‘Major cog’ in Cork drugs distribution network jailed for eight years

Man (45) caught with almost €800k worth of cannabis after Garda surveillance job

A man described as a "major cog" in a drugs distribution network in Cork has been jailed for eight years after he was caught by gardaí with almost €800,000 worth of cannabis.

Michael O'Leary (45) from The Orchard, Mahon, and Kent Road, Ballyphehane, Co Cork pleaded guilty to possessing cannabis for sale or supply at Kent Railway Station in Glanmire Road and Kent Road in Ballyphehane in Cork on June 21st, 2019.

A second man, Eddie Murphy (50) of Hazel Road in Togher pleaded guilty to possessing cannabis for sale or supply at Kent Railway Station on Glanmire Road on the same date and he was jailed for five years.

Det Sgt Michael O'Halloran of the Cork City Divisional Drugs Squad told Cork Circuit Criminal Court that gardaí identified O'Leary as a person of interest in relation to drug distribution in Cork and set up surveillance on him.


They saw O'Leary and Murphy drive in a Toyota Yaris car to a van parked in the railway carpark on Glanmire Road where they saw them drive the van out from a wall and retrieve a bag, then lock it up and reverse it back against the wall.

Gardaí arrested the two men and found cannabis in the Yaris amounting to €110,000 while they found a further €600,000 worth of drugs in the van and a further €90,000 worth of drugs in O’Leary’s house in Ballyphehane.

O’Leary admitted when he was interviewed by gardaí that before this seizure, quantities of cannabis estimated at 60kg to 80kg had previously passed through his hands. He had no previous drug convictions, the court heard.

O’Leary’s barrister, Donal O’Sullivan BL, said his client injured his hand in 2017 and could not work. He had been using cannabis and began to use it more and his involvement in the drug trade escalated as he paid for his own drugs.

O’Leary was making about €600 a week from his involvement in the drugs trade at the time he was caught, said Mr O’Sullivan as he pleaded for leniency, pointing out his client had pleaded guilty at an earlier opportunity.

Murphy's barrister, Emmet Boyle BL, put it to Det Sgt O'Halloran that his client wasn't at the same level of involvement in the trade and Det Sgt O'Halloran agreed that Murphy was not involved at the same level as O'Leary.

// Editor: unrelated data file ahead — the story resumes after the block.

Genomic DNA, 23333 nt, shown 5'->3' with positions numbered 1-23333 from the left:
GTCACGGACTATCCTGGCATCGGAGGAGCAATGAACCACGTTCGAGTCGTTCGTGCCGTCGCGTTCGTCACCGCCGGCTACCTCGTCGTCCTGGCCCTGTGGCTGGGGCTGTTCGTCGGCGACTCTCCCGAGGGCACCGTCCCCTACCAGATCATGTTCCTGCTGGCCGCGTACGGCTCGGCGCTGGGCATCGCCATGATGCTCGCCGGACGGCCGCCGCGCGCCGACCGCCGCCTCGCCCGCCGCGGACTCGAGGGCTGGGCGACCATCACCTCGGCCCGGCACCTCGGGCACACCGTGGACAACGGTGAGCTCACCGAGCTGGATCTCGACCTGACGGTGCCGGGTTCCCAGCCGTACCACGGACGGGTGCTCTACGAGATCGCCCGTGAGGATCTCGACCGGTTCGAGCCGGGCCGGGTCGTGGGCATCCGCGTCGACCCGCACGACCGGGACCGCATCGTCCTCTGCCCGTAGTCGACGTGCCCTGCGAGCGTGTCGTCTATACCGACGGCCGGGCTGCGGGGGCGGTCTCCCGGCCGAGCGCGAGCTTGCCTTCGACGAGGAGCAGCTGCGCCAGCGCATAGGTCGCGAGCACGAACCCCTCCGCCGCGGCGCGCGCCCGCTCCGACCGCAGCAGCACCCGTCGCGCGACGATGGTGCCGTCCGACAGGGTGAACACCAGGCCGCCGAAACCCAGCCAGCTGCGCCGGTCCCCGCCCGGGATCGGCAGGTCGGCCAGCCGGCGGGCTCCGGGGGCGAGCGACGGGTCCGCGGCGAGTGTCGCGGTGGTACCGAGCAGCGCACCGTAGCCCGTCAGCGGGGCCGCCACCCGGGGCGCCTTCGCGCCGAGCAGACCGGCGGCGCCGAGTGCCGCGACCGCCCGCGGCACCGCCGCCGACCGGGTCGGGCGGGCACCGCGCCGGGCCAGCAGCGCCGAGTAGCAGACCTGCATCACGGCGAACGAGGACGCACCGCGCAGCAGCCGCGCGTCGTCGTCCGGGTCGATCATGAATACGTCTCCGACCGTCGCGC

Judge Sean Ó Donnabháin said it was a case where the gardaí had identified O’Leary as a suspect and knew what they were looking for when they put surveillance on him and watched him go to Kent Railway Station.

However, the surveillance operation bore fruit in a way that they probably never expected in terms of the amount of drugs they seized which were very significant, amounting to almost €800,000 worth of cannabis, he said.

Judge Ó Donnabháin accepted that O’Leary was at a different level in the operation to Murphy, in that, even though the van was registered in someone else’s name, it was O’Leary who had the key to it and control over the vehicle.

He said that it was clear that O’Leary was involved in the distribution and supply of drugs from his preparing and organising of the van and he was clearly a significant cog in the wheel of drug distribution in Cork.

“He (O’Leary) was in business and it was business at a significant level. He was a major cog in the wheel. He went into a trade that is full of risks and he has to take the penalty,” said Judge Ó Donnabháin as he jailed him for eight years.

He said that he believed from Det Sgt O’Halloran’s evidence that Murphy was at a different level of culpability and that as a consequence, he did not believe that Murphy merited the same sentence as O’Leary.

“I certainly don’t think he was the main man even though he knew what he was doing,” he said as sentenced Murphy to seven years but suspended the final two years, reflecting his lesser role in the entire operation.

Barry Roche

Barry Roche

Barry Roche is Southern Correspondent of The Irish Times